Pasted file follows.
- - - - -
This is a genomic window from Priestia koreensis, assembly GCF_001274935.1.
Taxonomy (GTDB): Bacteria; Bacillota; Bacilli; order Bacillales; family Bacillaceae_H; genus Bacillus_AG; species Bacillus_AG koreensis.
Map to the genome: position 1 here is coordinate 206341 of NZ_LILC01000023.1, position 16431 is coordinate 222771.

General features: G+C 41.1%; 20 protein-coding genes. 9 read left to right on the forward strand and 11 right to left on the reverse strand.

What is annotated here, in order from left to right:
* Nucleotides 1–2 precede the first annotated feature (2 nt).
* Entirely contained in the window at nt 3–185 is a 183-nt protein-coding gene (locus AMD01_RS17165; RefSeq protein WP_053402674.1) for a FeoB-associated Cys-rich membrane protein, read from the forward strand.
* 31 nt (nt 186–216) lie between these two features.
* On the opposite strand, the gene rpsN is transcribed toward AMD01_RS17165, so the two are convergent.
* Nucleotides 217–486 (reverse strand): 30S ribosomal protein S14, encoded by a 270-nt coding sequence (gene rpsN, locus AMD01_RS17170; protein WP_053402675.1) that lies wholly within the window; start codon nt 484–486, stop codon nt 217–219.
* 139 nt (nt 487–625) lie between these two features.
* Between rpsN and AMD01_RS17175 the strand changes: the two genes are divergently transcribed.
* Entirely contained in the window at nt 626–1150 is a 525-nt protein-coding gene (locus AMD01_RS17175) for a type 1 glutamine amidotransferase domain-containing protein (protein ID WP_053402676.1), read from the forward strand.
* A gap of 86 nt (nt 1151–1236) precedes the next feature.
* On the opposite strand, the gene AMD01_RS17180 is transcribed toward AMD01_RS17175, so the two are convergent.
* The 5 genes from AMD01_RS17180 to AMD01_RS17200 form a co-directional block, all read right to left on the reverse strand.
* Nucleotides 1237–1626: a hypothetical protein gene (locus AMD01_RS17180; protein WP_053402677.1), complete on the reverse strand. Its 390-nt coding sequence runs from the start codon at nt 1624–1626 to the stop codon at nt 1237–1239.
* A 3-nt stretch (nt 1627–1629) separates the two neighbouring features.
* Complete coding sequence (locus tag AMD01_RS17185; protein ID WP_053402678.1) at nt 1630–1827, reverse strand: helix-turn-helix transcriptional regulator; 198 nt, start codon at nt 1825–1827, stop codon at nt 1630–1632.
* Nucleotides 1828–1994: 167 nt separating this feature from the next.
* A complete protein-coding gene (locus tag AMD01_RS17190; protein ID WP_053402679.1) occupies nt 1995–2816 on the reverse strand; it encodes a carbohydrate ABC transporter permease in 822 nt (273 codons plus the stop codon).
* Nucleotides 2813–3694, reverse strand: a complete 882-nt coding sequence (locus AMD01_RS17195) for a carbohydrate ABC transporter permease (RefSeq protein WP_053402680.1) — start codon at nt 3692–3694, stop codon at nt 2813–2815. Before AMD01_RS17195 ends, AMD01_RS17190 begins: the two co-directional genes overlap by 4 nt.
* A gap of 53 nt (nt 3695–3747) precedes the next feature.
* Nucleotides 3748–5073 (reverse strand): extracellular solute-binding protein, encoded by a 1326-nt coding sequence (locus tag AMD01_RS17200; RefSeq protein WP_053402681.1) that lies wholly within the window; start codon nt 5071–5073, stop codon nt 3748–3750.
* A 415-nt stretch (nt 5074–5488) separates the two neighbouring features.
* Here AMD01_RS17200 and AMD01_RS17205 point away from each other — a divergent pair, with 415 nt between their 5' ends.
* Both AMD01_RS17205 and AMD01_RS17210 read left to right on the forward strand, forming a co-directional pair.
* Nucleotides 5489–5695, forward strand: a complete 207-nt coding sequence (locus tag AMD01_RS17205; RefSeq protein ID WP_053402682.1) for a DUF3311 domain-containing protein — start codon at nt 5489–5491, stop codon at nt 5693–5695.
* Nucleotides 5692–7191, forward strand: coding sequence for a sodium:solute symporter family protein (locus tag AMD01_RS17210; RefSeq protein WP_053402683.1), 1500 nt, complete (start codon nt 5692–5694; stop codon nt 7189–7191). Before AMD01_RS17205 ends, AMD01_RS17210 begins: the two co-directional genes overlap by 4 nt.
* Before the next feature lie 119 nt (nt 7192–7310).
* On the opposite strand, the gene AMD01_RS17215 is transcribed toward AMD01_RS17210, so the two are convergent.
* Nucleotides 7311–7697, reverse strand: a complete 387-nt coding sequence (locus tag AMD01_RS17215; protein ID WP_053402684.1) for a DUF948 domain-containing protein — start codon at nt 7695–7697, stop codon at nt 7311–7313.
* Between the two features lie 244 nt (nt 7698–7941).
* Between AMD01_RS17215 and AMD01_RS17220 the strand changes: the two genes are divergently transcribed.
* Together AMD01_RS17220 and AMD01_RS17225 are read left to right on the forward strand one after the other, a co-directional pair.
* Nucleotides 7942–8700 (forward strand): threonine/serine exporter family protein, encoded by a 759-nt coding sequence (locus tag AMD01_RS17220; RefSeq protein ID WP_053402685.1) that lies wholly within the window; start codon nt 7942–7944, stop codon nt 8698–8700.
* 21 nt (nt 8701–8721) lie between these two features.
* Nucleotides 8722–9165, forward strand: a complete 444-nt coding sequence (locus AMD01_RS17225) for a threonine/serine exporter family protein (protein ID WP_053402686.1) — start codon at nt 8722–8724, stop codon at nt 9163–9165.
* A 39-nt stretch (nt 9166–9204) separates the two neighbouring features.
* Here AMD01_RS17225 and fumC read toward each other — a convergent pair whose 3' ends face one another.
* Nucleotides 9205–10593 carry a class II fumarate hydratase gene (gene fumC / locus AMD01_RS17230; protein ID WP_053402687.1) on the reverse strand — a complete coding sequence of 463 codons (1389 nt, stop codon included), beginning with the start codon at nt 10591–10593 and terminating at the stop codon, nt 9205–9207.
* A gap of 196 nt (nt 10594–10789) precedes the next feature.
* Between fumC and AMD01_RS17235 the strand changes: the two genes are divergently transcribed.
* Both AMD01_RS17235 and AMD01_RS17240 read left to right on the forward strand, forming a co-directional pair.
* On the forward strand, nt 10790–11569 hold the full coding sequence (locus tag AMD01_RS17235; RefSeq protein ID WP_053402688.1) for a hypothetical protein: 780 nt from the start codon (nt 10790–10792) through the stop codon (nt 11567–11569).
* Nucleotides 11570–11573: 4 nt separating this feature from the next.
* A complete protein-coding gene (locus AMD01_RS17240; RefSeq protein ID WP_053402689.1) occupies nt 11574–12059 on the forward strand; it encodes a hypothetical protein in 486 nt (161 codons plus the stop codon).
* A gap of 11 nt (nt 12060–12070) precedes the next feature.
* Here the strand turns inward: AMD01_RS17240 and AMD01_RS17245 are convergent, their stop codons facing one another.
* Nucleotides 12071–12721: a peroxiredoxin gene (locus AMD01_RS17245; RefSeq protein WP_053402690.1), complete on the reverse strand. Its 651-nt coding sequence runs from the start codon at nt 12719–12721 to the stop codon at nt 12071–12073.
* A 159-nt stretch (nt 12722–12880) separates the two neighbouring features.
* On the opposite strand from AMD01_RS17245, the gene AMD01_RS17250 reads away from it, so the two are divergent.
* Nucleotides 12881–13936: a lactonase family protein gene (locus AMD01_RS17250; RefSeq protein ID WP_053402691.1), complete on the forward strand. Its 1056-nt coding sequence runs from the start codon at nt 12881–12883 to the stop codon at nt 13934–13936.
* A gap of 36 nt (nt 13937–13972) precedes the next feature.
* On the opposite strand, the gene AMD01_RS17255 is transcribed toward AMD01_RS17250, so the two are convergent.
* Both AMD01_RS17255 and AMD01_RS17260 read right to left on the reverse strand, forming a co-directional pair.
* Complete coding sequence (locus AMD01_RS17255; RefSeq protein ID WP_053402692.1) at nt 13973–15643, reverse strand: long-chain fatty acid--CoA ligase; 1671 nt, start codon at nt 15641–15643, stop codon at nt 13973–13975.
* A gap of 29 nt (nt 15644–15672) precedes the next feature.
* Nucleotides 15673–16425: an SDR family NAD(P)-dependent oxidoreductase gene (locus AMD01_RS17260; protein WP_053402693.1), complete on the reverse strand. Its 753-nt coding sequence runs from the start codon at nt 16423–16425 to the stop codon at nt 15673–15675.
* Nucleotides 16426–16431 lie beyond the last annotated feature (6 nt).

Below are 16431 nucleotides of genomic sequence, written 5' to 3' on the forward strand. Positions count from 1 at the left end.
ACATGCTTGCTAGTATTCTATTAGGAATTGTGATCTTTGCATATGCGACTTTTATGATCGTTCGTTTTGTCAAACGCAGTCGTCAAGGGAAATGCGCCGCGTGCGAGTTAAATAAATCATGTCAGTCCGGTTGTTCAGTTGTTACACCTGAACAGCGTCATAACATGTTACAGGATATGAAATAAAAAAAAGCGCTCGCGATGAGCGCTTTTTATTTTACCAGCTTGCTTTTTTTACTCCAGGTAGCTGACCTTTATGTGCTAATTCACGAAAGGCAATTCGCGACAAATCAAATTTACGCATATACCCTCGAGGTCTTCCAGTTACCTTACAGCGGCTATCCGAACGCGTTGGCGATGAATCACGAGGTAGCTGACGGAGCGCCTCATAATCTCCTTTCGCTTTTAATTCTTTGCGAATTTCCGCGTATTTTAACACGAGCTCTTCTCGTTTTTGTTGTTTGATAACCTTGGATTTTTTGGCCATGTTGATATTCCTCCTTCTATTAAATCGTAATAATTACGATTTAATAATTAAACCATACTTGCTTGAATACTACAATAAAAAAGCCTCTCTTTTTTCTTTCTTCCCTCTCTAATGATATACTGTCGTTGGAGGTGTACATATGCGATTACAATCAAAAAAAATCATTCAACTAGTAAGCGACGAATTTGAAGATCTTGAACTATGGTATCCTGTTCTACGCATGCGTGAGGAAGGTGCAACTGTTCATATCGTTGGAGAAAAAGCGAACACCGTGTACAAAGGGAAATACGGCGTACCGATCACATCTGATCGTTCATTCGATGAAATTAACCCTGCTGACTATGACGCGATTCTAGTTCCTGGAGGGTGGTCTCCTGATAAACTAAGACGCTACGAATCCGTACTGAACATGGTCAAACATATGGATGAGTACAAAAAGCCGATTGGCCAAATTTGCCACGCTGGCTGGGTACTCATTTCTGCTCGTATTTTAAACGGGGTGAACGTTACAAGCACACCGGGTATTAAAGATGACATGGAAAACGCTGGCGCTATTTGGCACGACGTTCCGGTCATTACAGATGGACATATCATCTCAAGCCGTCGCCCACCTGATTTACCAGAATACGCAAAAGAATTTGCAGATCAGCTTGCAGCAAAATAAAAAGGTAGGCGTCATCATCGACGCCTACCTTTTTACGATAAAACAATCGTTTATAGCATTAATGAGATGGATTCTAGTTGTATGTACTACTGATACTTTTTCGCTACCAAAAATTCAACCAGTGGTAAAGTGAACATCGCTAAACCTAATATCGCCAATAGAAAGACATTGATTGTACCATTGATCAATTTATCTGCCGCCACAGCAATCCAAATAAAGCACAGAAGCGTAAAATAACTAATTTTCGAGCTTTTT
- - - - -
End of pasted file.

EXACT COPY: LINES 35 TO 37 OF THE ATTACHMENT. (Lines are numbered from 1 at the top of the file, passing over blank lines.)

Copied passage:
* Together AMD01_RS17220 and AMD01_RS17225 are read left to right on the forward strand one after the other, a co-directional pair.
* Nucleotides 7942–8700 (forward strand): threonine/serine exporter family protein, encoded by a 759-nt coding sequence (locus tag AMD01_RS17220; RefSeq protein ID WP_053402685.1) that lies wholly within the window; start codon nt 7942–7944, stop codon nt 8698–8700.
* 21 nt (nt 8701–8721) lie between these two features.